Oops… Comments on the blog… Uh, it’s great! Inspiring, really. It seems that everything you do, you do so well!

  3. Recently the nation observed Veterans Day, and like most Vets, it was a day of reflection of my Army career and the dear friends I have lost over my 20 years of active duty service, and those whose lives have been shorted by the rigors and wounds of war. It also was a time of tremendous disgust when I think of those who stand among us that profess to love the military, vets, their constituents, and North Carolina and their actions say nothing but the opposite. I’m referring to Jason Thigpen and Walter Jones. These two men stand before us and tell us how much they love this country, how much they respect and love military families and the people of North Carolina with their hollow words, while their actions say an entirely different thing.

    Friends, haven’t we had enough of that? Haven’t we had enough of this type of treatment from our elected officials? I know I’m tired of people like the fence jumping Tea Party members standing up and saying how much they love the country on one hand and then vote to shut down the Government on the other. This action which hurts the men and women of our military, those men and women that support and work on the bases, the neighbors that depend on military bases for their businesses and livelihoods and the people whom retired from the military that depend on the bases for food, healthcare and more. Their Constituents! It’s not only the the Tea Party fence jumpers doing these things, it’s also Walter Jones, another Fence Jumper!

    While Walter Jones has enjoyed over 20 years as the Republican Congressman from NC-03, what can anyone (including Walter Jones) actually point to and say that Walter Jones has really done for the 3rd District? While Walter enjoys the support from Democrats whom supported his father many years ago, and while he panders to certain people in North Carolina and the 3rd District, what has he done for the district as a whole? Interesting….Well he gave us “Freedom Fries” and not much else. He has voted lock step with the GOP on everything! How can real Democrats support this guy? His father, a staunch Democrat may not agree with what he’s done, or should we be more accurate, what he hasn’t done for the 3rd District in the last 20+ years.

    My friends, there is a new choice this time. One who can stand face to face with you and provide faithful and loyal service to the 3rd District. A REAL DEMOCRAT, NOT A FENCE JUMPER!. His name is Marshall Adame. Marshall is a lifelong Democrat, a neighbor, a retired Marine, one of us. Marshall is a genuine person, that loves his family, his country, North Carolina and the 3rd District. He’s live there for more than 35 years. He’s raised his children and grandchildren there.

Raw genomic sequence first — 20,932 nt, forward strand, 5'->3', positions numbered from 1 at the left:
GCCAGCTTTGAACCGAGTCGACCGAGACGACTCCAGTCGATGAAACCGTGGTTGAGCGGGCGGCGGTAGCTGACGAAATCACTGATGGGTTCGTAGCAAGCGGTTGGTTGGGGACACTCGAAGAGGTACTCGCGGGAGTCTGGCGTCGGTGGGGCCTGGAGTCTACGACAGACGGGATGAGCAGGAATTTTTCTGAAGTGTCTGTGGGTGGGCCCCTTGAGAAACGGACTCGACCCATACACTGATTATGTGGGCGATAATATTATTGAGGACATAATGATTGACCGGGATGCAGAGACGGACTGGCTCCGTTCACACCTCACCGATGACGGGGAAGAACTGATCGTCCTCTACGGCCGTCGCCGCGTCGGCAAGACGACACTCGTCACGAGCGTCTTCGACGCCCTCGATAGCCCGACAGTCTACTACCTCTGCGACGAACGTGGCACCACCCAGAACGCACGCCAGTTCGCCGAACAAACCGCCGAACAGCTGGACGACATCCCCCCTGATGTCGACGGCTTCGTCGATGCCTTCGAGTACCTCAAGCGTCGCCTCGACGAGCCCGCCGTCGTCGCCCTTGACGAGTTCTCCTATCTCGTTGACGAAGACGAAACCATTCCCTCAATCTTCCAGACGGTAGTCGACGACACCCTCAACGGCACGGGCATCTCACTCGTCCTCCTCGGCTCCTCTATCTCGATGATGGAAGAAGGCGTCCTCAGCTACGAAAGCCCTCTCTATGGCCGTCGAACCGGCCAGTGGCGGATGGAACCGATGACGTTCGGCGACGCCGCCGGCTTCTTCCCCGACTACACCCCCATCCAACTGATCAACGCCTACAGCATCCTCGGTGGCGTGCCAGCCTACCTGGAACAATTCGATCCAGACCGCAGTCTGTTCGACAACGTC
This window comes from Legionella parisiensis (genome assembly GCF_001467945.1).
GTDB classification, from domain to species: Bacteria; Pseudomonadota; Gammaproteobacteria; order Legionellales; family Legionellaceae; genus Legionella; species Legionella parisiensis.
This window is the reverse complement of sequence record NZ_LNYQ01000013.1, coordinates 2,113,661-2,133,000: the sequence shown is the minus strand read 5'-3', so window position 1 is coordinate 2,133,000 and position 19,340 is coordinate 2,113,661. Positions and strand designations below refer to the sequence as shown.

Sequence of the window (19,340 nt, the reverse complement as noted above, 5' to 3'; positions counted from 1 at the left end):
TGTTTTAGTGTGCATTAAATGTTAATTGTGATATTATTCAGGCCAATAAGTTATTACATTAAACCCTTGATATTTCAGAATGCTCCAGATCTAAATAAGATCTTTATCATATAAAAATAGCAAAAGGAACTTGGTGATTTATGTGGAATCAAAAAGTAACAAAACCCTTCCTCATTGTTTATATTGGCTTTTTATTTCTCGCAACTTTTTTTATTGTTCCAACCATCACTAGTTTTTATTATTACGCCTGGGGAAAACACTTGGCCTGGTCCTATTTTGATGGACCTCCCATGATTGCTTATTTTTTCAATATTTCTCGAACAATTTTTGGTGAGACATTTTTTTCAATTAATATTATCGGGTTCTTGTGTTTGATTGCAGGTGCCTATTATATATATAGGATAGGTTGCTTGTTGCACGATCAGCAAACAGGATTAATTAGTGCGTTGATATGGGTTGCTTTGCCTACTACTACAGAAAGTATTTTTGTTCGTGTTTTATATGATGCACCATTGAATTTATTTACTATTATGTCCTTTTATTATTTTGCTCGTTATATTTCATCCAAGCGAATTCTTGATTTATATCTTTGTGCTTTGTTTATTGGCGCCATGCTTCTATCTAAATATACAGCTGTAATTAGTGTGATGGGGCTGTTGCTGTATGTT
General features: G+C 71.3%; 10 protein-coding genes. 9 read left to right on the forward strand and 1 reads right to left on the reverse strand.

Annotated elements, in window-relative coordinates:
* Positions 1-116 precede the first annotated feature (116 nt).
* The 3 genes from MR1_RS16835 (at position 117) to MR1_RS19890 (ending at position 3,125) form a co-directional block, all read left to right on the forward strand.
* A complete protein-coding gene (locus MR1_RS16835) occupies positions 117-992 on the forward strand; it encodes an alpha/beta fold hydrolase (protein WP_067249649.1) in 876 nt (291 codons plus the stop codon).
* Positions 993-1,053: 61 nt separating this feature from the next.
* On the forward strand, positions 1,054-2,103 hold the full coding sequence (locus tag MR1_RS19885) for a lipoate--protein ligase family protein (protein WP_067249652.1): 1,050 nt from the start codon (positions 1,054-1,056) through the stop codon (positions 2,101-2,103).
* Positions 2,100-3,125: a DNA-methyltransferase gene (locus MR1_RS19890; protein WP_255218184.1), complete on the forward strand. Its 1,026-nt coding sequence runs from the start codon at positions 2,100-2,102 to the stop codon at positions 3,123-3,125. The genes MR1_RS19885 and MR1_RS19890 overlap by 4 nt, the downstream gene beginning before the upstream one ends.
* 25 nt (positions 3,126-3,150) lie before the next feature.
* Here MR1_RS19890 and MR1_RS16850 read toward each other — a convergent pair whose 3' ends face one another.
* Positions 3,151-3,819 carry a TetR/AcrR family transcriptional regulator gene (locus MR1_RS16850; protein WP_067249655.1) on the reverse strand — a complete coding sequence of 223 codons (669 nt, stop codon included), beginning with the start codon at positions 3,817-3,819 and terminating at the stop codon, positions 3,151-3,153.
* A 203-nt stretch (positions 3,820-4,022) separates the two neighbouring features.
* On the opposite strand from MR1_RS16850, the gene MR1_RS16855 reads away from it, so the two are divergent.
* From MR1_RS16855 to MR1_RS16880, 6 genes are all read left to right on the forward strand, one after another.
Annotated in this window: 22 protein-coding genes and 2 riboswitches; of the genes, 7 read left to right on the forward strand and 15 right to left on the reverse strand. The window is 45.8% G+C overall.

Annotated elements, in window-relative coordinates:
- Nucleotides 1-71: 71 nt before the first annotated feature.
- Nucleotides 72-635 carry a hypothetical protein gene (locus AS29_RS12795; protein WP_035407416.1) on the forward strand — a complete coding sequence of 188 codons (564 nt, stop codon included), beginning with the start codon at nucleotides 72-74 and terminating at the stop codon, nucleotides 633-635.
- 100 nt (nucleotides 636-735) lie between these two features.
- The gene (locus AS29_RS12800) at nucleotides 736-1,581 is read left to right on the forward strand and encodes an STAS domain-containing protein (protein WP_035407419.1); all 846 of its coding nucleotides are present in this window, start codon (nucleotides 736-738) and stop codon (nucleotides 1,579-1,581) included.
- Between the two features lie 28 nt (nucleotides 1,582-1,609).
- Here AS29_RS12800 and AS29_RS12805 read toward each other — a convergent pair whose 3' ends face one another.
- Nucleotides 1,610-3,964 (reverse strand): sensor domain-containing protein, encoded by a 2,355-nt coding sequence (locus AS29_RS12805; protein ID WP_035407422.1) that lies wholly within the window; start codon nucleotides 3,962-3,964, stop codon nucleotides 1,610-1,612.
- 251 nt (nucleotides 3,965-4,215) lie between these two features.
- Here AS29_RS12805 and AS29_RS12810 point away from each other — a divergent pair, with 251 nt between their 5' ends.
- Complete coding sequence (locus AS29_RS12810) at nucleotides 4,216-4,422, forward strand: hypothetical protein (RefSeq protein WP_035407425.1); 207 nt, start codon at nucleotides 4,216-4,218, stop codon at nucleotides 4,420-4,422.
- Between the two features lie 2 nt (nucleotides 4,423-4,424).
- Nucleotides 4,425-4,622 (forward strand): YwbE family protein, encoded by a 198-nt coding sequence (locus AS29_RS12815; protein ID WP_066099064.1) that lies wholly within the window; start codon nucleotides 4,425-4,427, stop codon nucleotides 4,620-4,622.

I urge the Democrats and Independents in the 3rd District and Democrats and Independents from North Carolina to go to Marshall’s website at http://www.Marshall4Congress.com and donate. He needs your financial help! Time is running out for the Democrats in the 3rd District to take back their piece of North Carolina. Don’t let the GOP or the Tea Party take anymore from you than they already have. Please support Marshall Adame for Congress in 2014.

  4. Roger Bell said:

    I’m very glad that ActBlue is doing good, and presumably doing well. How can I determine that AB is getting what I consider to be a fair return (“tip”) for their “gift” of technology to these campaigns?

    I ask this because I believe that our system of money and compensation for service is skewed in favor of those receiving money from large numbers of people. It’s hard to know if the one receiving has enough and we can ease up on the tip and redirect to our chief aim – the campaigns. I want AB to have enough to treat all employees and founders fairly, even well. But we have enough millionaires already. Am I helping to create another internet millionaire or billionaire while contributing to political campaigns? Or, how do we know we’re not over tipping? If AB gets 10% of current contributions of $10 million, that’s a million. How much did it cost to produce and wield this tool and how much “tipping’ is required, and for how long, to fairly compensate the folks who operate and manage the contributions machinery?

    Will the ActBlue technology eventually become something like a political party itself?

    Glad to tip as soon as I know more about the complete financial picture of ActBlue! In the meantime, please accept my monetary contributions to the cause with my sincere thanks to ActBlue.

    Roger Bell